Meet Elizabeth Wilcox, an assistant professor of mathematics who ranks teaching first, finds research both demanding and fun, and prepares to host a large regional math symposium.

Q. How did you learn about a math faculty position here?
A. I went to Binghamton University for my doctorate in mathematics. We have a professional organization, the Mathematics Association of America, with a local section that's really very active. Some of the conferences had Oswego faculty, and one conference was here and I attended it. We have job ads, postings -- the position here seemed really interesting. I started here in the fall of 2013. I'm in middle of my fourth year.

Q. Why did you accept the Oswego job?
A. I grew up east of Albany, in Schodack. My dad loved to fish, and we would come to Oswego to go fishing in Lake Ontario. It was a big family thing. So I grew up knowing about the town and the area. When I was looking for a job, I wasn't JUST looking for a job, I was looking for a place. The area as well as the type of school really drew my interest. I accepted a position here because when I came for an interview, the department really impressed me with how focused it is on providing quality teaching. That really made a big impression -- teaching is important to me -- so I wanted to be at a place that valued how I taught my students.

Q. Rolling back a bit, how did you wind up in math as a career?
A. I thought I was going to double major in biology and chemistry in (Carleton) college, and I was going to go to medical school. It ended up where the only thing I could major in and graduate on time was math. I had put myself in this position because I had taken so many math classes. But I didn't make the connection that I took all of them because I liked math. I started in graduate school in epidemiology. I realized in grad school that it wasn’t medicine, it wasn’t even science that I wanted to study; I wanted to study math and I wanted to teach math.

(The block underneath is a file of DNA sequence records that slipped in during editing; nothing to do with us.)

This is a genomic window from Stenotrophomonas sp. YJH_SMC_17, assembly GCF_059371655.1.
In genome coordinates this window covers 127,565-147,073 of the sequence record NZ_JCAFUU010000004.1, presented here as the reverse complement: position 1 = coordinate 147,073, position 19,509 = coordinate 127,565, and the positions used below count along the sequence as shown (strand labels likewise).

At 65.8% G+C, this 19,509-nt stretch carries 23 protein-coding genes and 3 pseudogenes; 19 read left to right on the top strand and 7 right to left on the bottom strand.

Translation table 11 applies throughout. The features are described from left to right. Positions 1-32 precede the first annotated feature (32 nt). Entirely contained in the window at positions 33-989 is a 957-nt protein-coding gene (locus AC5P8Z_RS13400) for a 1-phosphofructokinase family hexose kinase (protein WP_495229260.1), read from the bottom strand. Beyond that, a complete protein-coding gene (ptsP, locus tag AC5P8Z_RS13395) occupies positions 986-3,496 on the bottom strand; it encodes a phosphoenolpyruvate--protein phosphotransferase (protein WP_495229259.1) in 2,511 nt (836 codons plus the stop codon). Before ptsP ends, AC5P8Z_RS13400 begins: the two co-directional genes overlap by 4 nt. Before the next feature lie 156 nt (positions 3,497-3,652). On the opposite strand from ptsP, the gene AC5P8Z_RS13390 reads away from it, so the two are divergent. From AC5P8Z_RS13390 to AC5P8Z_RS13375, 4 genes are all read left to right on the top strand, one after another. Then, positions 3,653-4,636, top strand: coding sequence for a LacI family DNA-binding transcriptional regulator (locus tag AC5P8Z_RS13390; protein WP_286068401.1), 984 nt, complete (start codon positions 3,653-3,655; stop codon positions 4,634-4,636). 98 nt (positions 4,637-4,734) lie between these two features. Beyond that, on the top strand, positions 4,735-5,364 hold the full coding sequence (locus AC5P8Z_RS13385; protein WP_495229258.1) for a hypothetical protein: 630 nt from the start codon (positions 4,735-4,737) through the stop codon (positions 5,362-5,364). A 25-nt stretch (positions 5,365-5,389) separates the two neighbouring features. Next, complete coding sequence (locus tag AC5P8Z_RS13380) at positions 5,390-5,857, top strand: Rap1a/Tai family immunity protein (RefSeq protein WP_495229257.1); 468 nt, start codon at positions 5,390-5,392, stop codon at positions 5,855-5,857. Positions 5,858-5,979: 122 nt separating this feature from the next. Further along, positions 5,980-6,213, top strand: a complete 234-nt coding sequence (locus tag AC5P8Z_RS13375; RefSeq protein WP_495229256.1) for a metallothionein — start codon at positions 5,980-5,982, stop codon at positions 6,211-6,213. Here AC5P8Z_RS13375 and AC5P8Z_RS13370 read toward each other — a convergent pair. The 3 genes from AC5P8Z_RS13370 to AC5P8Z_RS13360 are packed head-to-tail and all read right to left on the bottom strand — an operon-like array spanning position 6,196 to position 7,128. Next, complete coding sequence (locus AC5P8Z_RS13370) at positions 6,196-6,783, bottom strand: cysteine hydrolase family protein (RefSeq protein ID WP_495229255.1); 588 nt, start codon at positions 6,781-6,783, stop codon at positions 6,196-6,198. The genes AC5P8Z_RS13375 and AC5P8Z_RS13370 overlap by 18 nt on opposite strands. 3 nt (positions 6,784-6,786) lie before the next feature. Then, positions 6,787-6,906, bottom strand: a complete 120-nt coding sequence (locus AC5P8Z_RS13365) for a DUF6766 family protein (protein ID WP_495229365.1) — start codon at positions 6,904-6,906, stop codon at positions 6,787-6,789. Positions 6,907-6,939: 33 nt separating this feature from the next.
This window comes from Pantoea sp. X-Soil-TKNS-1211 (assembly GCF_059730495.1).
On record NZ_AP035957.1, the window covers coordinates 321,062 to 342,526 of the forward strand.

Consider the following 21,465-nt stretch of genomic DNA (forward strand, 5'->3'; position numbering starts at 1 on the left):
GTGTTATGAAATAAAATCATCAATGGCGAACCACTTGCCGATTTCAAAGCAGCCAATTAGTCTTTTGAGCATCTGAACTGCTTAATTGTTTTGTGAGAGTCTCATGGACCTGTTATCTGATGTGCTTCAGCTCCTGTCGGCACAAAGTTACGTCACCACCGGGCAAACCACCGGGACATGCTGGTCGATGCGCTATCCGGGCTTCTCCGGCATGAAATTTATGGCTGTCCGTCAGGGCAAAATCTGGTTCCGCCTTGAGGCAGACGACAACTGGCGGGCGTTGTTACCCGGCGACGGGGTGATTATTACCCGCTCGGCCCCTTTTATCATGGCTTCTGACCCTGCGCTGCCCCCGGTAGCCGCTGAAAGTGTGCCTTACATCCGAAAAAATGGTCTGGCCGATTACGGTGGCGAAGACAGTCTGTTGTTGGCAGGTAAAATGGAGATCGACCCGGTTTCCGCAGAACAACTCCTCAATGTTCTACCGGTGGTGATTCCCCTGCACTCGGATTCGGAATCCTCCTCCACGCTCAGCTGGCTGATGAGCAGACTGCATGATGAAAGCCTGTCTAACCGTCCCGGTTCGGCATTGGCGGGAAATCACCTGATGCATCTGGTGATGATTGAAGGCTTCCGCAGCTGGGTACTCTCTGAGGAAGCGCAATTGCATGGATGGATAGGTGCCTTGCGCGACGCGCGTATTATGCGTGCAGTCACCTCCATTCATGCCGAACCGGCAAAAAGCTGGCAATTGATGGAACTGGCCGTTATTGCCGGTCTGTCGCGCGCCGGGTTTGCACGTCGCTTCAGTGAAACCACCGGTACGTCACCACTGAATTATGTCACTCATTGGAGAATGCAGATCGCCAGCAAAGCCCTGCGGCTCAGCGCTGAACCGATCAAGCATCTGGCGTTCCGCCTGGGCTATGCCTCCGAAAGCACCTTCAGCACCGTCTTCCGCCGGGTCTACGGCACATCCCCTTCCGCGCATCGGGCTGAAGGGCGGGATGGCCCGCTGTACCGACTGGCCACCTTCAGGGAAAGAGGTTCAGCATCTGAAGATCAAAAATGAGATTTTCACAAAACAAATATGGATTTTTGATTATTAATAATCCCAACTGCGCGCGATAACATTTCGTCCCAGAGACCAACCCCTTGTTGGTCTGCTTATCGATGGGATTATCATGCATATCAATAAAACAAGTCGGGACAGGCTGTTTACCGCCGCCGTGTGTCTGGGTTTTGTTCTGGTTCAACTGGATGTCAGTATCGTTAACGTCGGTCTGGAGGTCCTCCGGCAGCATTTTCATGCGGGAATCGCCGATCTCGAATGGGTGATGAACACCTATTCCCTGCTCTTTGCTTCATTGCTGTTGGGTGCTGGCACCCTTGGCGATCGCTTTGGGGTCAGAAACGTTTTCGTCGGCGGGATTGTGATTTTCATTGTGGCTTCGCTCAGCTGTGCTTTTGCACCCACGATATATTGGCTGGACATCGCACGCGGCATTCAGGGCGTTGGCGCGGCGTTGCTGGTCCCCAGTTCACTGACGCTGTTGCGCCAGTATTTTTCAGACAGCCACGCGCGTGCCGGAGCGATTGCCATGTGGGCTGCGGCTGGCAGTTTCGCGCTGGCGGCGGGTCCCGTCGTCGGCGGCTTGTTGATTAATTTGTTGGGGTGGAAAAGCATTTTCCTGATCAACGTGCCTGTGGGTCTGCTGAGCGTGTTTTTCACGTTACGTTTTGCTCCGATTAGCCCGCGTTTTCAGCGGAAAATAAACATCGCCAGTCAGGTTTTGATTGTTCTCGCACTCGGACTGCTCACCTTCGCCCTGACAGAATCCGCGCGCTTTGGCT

Q. It's commonly understood there aren't a lot of women in math.
A. I went to the University of Vermont for my master's degree in mathematics. I had known there were not a lot of women in math and I had known this was a social problem. I was in a crop of five at Vermont, and I was the only woman. Fortunately, the men who were studying math with me were all very nice and respectful. It's the sort of thing you kind of get used to, and you learn how to handle situations. I am a member of the Association for Women in Math. I love that more and more women are going into math and into STEM. The greater the diversity, the better our perspective will be. There will be more and more ideas and approaches.

Q. What do you think of SUNY Oswego students?
A. I think Oswego students are really good people. I tell this to our job candidates all the time. When a faculty member spends time with a student, the students are really so appreciative. It's just really pleasant. They're not all great at work habits, but they are good people. You can improve work habits, but you can't make somebody a pleasant person when they weren't one before. They enjoy spending time with faculty members. By and large, they really want to learn. They appreciate the opportunity to improve their career options.

Q. Do you work with students on research?
A. I'm the department's Quest representative. I also work with students on capstone projects, independent studies and on the Faculty-Student Challenge Grants. It's a really good experience for students. They get really excited to find out what math research is like.